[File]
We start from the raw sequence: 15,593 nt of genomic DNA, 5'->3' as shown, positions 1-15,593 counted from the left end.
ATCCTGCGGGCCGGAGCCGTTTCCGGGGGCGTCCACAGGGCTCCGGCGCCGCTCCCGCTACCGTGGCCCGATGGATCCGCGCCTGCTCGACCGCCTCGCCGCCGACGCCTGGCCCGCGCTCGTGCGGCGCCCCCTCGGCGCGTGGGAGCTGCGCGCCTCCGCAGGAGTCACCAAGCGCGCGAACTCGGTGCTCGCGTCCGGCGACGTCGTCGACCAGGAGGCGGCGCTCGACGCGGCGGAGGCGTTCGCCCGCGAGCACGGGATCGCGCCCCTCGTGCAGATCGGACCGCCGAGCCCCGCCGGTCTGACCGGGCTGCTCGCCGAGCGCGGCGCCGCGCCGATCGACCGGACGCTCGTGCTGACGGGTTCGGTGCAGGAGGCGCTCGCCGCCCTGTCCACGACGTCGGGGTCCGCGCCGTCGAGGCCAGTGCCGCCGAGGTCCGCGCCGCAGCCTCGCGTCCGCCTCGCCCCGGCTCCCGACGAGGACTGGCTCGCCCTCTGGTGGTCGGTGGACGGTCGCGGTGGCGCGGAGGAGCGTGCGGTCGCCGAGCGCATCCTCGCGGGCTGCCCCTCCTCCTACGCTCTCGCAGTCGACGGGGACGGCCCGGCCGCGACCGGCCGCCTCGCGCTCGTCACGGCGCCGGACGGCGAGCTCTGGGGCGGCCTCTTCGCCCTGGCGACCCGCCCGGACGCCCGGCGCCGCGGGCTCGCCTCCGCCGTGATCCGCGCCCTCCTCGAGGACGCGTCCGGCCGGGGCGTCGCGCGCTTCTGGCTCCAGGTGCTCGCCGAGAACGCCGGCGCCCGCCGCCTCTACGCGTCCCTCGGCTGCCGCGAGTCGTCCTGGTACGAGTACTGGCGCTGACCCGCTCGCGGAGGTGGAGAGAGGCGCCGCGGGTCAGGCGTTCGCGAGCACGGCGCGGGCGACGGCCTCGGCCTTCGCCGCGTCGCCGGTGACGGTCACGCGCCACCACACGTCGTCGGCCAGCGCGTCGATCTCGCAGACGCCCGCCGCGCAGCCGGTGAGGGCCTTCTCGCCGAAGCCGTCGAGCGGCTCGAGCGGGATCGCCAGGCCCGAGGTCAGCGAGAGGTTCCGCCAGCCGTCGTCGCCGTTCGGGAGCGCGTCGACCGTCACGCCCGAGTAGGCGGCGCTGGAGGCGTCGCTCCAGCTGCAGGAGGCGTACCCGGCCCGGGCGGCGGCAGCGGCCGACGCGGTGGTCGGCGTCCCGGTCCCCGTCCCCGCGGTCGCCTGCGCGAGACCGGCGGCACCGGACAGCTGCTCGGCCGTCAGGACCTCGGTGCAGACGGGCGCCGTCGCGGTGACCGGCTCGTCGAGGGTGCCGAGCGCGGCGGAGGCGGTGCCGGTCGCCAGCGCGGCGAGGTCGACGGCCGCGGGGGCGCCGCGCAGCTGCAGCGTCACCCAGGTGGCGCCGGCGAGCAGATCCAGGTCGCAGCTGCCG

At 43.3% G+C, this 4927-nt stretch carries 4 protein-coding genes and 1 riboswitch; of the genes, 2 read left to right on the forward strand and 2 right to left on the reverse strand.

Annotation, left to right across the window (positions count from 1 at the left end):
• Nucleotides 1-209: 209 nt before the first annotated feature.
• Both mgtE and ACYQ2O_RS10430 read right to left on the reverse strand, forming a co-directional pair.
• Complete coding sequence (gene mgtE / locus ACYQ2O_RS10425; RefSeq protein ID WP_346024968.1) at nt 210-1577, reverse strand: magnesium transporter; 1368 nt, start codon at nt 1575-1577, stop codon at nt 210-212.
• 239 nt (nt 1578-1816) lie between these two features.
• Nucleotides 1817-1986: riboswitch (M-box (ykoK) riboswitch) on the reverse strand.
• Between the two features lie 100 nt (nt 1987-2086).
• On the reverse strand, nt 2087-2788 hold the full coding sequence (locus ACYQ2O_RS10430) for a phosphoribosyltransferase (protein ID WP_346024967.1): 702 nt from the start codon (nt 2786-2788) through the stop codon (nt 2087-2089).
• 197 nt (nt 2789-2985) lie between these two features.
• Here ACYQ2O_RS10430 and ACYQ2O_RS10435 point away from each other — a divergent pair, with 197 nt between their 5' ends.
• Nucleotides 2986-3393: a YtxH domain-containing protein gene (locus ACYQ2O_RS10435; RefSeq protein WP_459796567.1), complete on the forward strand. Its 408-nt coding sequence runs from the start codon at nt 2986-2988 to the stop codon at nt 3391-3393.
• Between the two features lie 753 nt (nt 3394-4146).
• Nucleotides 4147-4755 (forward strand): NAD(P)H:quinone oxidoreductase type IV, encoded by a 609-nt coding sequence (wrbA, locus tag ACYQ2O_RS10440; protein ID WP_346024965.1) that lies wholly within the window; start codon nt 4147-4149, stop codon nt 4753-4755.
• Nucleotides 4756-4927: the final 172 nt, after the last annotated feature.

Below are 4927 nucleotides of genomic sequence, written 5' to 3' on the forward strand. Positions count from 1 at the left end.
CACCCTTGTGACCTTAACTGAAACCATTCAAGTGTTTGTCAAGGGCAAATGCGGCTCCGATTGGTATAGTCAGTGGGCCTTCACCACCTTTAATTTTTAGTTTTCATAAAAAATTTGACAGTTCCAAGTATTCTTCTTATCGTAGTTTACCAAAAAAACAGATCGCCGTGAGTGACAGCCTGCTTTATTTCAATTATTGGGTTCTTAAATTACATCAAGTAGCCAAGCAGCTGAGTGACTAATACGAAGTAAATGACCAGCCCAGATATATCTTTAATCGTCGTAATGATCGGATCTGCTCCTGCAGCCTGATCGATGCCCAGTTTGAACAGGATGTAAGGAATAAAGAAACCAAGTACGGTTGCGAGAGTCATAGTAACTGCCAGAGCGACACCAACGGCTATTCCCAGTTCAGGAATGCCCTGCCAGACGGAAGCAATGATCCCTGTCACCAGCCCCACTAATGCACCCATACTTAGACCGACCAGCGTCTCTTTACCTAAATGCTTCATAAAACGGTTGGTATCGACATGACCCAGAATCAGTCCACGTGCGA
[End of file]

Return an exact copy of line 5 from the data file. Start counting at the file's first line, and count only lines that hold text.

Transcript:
• Nucleotides 1-209: 209 nt before the first annotated feature.